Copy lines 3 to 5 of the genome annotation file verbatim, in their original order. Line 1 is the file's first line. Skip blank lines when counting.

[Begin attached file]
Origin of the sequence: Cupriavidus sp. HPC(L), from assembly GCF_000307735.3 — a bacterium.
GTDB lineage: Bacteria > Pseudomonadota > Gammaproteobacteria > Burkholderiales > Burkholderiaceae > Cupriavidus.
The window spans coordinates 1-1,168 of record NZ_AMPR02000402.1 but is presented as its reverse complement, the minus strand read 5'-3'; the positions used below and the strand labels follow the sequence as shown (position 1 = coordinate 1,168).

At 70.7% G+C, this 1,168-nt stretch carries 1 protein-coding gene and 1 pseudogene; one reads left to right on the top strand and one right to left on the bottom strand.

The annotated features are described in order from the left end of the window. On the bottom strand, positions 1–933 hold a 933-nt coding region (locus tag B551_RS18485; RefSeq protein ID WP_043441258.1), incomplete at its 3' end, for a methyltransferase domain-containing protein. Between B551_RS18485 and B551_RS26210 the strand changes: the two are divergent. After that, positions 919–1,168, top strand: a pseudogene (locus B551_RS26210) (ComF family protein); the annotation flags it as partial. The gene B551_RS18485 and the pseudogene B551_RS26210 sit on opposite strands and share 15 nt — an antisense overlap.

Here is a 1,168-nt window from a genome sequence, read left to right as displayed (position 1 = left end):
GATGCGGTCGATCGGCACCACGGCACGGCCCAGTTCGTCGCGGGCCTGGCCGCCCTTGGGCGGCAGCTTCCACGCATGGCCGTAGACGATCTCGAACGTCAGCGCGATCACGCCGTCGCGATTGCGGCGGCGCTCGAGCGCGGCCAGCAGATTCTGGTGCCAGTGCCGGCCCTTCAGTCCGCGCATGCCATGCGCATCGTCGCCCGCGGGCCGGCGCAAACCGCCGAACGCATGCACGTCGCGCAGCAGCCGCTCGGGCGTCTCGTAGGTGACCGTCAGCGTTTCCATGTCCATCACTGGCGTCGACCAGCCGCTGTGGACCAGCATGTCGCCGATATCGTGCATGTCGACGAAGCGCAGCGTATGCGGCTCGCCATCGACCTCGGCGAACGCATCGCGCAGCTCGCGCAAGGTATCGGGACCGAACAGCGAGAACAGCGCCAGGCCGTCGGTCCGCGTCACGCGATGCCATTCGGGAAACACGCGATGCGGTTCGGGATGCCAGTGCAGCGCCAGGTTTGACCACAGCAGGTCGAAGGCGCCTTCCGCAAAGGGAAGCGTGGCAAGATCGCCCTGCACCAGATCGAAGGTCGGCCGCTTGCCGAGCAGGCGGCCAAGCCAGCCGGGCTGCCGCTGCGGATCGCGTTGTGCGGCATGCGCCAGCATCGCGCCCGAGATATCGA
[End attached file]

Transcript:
The window spans coordinates 1-1,168 of record NZ_AMPR02000402.1 but is presented as its reverse complement, the minus strand read 5'-3'; the positions used below and the strand labels follow the sequence as shown (position 1 = coordinate 1,168).

At 70.7% G+C, this 1,168-nt stretch carries 1 protein-coding gene and 1 pseudogene; one reads left to right on the top strand and one right to left on the bottom strand.

The annotated features are described in order from the left end of the window. On the bottom strand, positions 1–933 hold a 933-nt coding region (locus tag B551_RS18485; RefSeq protein ID WP_043441258.1), incomplete at its 3' end, for a methyltransferase domain-containing protein. Between B551_RS18485 and B551_RS26210 the strand changes: the two are divergent. After that, positions 919–1,168, top strand: a pseudogene (locus B551_RS26210) (ComF family protein); the annotation flags it as partial. The gene B551_RS18485 and the pseudogene B551_RS26210 sit on opposite strands and share 15 nt — an antisense overlap.